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The Most and Least Trusted Occupations

Althea Chang
Big Data Download

Lawyers and business executives are among the least trusted occupations in America, and members of the military, teachers and scientists are highly regarded, but Americans are split on just how much those groups contribute to society, according to a recent survey.

About 24 percent of 4,006 adults polled from across the country by the Pew Research Center said business executives contribute "a lot" to society's well being while 28 percent say executives contribute little to nothing to society.

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The difference is much more dramatic when it comes to perception of lawyers, however. Only 18 percent of those surveyed said lawyers contribute a lot, while 34 percent said lawyers contribute little to nothing to society, according to the Pew Research Center.

Pew specifically asked about the perception of ten occupational categories and how much they contribute to society, according to Cary Funk, senior researcher at the Pew Research Center.

"The wording of the question definitely makes a difference in how people respond, but what's interesting about this is you can compare it to other surveys done by other organizations that use different wording and you tend to see a similar relative ranking of these occupational groups," Funk said.

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Among the more highly-regarded occupations, more than 70 percent of those surveyed said members of the military and teachers contribute a lot to society, according to the study. And scientific fields ranked highly. More than 60 percent of those surveyed said medical doctors, scientists and engineers contribute a lot to society, while less than 10 percent said each group doesn't contribute much or contributes nothing at all, Pew reported.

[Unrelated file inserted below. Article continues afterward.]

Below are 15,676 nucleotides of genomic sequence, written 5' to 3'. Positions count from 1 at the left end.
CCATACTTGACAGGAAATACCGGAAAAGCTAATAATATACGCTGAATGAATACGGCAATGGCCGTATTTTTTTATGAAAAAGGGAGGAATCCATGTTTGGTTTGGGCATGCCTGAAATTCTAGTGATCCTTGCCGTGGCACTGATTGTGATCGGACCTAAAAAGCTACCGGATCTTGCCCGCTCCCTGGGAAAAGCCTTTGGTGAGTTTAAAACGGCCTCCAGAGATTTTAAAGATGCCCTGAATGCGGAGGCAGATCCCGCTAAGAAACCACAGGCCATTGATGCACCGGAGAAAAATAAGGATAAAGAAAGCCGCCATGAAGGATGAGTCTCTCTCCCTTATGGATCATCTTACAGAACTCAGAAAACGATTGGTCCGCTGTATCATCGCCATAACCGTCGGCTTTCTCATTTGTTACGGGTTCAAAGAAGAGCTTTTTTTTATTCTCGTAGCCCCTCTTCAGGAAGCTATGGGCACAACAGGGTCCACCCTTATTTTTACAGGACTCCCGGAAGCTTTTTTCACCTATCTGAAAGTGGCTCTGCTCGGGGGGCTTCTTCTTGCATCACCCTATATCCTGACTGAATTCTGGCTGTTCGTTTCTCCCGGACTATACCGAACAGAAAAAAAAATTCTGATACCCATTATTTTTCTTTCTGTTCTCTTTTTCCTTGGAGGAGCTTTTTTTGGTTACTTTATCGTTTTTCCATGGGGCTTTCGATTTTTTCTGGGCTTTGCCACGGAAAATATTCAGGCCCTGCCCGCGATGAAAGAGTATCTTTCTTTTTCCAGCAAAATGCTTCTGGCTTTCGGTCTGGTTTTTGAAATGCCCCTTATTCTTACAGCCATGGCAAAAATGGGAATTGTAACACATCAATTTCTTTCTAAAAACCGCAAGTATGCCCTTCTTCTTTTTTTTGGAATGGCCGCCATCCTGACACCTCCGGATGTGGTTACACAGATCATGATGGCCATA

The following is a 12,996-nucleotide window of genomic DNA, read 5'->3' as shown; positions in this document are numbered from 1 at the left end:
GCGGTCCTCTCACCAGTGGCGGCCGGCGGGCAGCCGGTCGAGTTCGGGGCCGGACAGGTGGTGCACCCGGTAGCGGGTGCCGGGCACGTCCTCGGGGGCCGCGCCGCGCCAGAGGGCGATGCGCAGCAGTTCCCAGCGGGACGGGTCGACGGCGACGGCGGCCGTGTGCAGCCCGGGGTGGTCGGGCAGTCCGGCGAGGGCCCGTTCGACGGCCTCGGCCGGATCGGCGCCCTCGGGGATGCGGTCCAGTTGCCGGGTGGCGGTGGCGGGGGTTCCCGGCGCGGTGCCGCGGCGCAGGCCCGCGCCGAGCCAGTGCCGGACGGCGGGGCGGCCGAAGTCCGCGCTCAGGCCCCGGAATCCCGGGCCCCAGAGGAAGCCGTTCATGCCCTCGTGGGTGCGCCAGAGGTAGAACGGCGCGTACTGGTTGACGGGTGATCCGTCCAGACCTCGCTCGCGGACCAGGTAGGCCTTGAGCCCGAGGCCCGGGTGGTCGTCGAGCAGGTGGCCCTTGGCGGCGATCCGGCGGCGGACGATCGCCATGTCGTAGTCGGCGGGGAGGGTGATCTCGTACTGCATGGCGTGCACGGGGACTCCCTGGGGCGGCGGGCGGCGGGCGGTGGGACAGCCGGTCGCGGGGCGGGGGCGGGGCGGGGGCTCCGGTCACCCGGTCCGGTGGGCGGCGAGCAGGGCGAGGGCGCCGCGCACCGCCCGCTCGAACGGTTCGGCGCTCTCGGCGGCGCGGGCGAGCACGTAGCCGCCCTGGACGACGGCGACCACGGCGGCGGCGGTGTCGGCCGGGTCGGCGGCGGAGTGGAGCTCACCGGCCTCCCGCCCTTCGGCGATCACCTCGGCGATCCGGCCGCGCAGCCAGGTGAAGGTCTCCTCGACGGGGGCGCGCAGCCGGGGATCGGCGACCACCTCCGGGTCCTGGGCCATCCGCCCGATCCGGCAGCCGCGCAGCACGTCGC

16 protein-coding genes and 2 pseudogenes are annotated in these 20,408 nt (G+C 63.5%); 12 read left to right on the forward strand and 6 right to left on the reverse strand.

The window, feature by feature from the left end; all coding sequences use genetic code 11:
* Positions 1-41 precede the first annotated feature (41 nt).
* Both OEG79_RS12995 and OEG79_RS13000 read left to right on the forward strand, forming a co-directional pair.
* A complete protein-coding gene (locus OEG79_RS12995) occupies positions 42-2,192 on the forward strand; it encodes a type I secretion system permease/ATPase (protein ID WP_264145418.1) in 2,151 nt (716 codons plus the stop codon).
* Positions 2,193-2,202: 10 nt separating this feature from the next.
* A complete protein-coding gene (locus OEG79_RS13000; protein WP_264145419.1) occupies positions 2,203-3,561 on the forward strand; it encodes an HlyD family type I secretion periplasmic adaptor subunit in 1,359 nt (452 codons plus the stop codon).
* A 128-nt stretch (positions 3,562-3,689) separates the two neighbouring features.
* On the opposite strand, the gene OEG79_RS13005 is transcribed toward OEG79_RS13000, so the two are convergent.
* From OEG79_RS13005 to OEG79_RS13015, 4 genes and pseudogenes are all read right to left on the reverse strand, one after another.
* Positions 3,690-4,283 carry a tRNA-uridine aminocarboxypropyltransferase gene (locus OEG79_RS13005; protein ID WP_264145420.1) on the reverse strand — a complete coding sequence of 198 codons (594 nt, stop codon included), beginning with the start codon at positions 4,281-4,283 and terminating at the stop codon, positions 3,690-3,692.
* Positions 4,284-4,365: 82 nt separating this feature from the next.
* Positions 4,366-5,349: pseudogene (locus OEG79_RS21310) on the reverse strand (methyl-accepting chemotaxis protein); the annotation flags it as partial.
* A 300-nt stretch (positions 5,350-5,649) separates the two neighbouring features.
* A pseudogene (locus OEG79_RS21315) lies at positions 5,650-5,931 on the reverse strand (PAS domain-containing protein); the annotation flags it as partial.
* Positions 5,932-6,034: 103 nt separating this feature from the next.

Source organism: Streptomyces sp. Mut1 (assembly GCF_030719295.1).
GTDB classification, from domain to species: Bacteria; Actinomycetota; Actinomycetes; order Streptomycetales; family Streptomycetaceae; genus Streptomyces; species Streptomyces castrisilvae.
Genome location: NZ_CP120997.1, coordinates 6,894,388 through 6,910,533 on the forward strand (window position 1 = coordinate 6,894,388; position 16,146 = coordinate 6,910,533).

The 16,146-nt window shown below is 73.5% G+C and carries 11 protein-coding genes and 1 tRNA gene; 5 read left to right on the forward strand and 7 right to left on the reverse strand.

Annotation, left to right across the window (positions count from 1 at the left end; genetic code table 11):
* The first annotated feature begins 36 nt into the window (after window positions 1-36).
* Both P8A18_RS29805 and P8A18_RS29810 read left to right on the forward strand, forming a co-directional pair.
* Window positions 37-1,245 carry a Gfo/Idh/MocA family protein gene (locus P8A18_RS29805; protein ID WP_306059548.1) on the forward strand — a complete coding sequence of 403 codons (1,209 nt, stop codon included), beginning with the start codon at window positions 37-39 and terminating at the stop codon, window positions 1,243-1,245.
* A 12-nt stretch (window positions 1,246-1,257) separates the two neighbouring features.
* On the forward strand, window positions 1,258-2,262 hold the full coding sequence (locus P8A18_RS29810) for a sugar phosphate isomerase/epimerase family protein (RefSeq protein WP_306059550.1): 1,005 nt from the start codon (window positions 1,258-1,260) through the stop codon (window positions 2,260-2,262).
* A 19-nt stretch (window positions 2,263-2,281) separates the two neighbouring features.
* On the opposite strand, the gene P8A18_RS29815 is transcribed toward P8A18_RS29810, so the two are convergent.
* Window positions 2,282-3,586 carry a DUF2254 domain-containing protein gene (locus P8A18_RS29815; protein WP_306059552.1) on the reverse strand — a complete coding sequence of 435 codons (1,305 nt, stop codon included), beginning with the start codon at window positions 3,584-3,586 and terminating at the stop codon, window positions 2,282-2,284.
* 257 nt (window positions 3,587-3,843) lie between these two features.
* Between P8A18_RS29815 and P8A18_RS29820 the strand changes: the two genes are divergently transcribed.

"What is perhaps most striking about this list is the paradox that exists between public perception and career pursuit. The occupations that are most esteemed are also the ones that too few people seek out," noted John Challenger, CEO of outplacement firm Challenger, Gray & Christmas. “Teachers, scientists and engineers all suffer from labor shortages, a situation that is likely to worsen as more and more baby boomers exit the workforce. Meanwhile, business and law are flush with candidates, with more and more graduating with business and law degrees every year,” Challenger said.

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